Abstract: This paper investigates empirical evidence on the linkage between entrepreneurial aging of the workforce and firm growth. More precisely, it aims to analyse the impact of aging on employment growth in the context of extreme growth events. Basically, the study is conducted to capture the overall impact of the average age structure and aging effect on employment growth. For the empirical estimation we apply a linked employer-employee dataset providing 2.100 German firms covering the time period from 2001 to 2006. Using quantile regression techniques, the specific quantiles θ of extremely growing (θ 0.90), medium growing (θ 0.50) or shrinking firms (θ 0.10) can be explicitly analysed. The results show, on average, that employment growth seems to decline as the workforce is getting older. Put differently, extreme growth events seem to be less likely when the average aging of the workforce rapidly accelerates. Firm-specific characteristics such as size, industry affiliation and location matter hereby. --
    Keywords: entrepreneurial aging,firm growth,employment growth,extreme growth events,age,workforce
    JEL: J11 J21 L26 O33
    Date: 2012
  15. By: Sanchez, Ron (Copenhagen Business School); Mahoney, Joseph T. (University of IL)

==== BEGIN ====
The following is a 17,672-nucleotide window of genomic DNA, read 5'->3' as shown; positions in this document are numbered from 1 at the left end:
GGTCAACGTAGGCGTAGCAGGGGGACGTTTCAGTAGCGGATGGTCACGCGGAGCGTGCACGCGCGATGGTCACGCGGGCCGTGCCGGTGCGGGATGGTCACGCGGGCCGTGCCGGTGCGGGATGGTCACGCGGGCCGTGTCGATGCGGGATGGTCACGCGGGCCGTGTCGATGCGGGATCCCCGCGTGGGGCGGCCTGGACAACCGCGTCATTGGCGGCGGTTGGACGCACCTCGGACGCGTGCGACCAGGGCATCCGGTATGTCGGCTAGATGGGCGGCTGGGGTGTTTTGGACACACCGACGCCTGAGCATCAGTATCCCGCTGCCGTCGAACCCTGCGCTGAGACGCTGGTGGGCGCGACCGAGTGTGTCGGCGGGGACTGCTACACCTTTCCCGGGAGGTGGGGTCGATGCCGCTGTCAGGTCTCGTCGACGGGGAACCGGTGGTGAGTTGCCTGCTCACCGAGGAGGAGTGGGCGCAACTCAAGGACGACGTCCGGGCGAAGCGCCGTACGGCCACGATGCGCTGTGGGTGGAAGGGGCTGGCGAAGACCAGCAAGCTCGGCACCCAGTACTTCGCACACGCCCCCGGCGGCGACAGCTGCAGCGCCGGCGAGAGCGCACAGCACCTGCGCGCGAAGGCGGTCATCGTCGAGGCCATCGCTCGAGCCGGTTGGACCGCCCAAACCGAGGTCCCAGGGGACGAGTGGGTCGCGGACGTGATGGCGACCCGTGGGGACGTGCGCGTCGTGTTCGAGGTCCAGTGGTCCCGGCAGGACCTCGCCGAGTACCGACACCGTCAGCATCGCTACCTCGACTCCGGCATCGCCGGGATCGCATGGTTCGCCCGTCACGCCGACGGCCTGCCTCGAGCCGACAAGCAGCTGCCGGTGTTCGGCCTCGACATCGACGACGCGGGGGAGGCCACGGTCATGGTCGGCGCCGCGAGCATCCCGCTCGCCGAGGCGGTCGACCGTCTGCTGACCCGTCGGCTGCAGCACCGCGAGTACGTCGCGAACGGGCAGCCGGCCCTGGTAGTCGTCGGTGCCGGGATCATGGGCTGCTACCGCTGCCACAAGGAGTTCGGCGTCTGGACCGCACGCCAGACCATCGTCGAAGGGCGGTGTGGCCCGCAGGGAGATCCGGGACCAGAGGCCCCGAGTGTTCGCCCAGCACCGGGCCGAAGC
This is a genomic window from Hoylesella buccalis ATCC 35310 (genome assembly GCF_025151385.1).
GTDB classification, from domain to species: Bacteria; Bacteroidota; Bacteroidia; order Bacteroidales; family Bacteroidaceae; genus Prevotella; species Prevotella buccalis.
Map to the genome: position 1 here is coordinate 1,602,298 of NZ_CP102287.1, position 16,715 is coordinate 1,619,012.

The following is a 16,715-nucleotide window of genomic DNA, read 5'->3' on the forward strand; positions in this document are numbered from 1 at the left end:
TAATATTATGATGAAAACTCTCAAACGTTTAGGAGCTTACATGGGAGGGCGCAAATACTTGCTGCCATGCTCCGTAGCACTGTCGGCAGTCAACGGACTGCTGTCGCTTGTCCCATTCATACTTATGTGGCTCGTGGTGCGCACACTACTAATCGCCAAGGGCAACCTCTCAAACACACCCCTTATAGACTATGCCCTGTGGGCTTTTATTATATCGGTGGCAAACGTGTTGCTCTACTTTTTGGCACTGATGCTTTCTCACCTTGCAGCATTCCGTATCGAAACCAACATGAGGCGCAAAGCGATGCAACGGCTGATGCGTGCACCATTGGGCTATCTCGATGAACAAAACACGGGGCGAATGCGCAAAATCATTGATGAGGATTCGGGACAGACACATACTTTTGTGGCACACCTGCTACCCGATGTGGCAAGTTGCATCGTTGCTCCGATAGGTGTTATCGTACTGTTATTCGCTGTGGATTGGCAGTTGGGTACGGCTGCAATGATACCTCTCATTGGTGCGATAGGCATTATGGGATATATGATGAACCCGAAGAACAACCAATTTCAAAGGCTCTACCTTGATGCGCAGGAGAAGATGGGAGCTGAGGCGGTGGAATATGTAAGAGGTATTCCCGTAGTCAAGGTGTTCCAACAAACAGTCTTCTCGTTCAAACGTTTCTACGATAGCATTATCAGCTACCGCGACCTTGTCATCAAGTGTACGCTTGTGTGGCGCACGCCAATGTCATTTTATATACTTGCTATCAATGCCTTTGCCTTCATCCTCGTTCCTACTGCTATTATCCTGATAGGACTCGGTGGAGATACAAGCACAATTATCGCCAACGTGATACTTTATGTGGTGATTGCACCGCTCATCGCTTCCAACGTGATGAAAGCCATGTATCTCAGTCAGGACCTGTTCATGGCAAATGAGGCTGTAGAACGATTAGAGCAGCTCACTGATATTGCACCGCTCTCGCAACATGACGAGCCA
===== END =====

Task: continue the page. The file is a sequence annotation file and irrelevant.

Abstract: This paper addresses modularity as a basis for organizing economic activity. We first define the key concepts of architecture and of modularity as a special form of architecture. We then suggest how modular systems of all types may exhibit several properties of fundamental importance to the organization of economic activities, including greater adaptability and evolvability than systems that lack modular properties. We draw extensively on our original 1996 paper on modularity and subsequent research to suggest broad theoretical implications of modularity for (i) firms' product strategies and the nature of product market competition, (ii) the organization designs firms may adopt and the industry structures that can result when significant numbers of firms adopt modular product architectures, and (iii) learning processes and knowledge structures at the firm and industry levels in modular product markets. We also discuss an evolutionary perspective on modularity as an emergent phenomenon in firms and industries. We explain how modularity as a relatively new field of strategy and economic research may provide a new theoretical perspective on economic organizing that has significant potential for achieving important integrations of microeconomic and macroeconomic theory. We suggest some areas for further research that may be especially fruitful in this regard.
    Date: 2012–05
  16. By: Mahoney, Joseph T. (University of IL)
    Abstract: This paper suggests that due to the changing nature of the firm, viewing shareholders as the sole residual claimants is an increasingly tenuous description of the actual relationships among a corporation's various stakeholders. Examining the corporation from a (team production) property rights perspective of incomplete contracting and implicit contracting provides a foundation for the revitalization of a stakeholder theory of the firm in the strategic management discipline.
    Date: 2012–05
  17. By: Clara Egger (PACTE - Politiques publiques, ACtion politique, TErritoires - Institut d'Études Politiques (IEP) - Grenoble - CNRS : UMR5194 - Université Pierre Mendès-France - Grenoble II - Université Joseph Fourier - Grenoble I)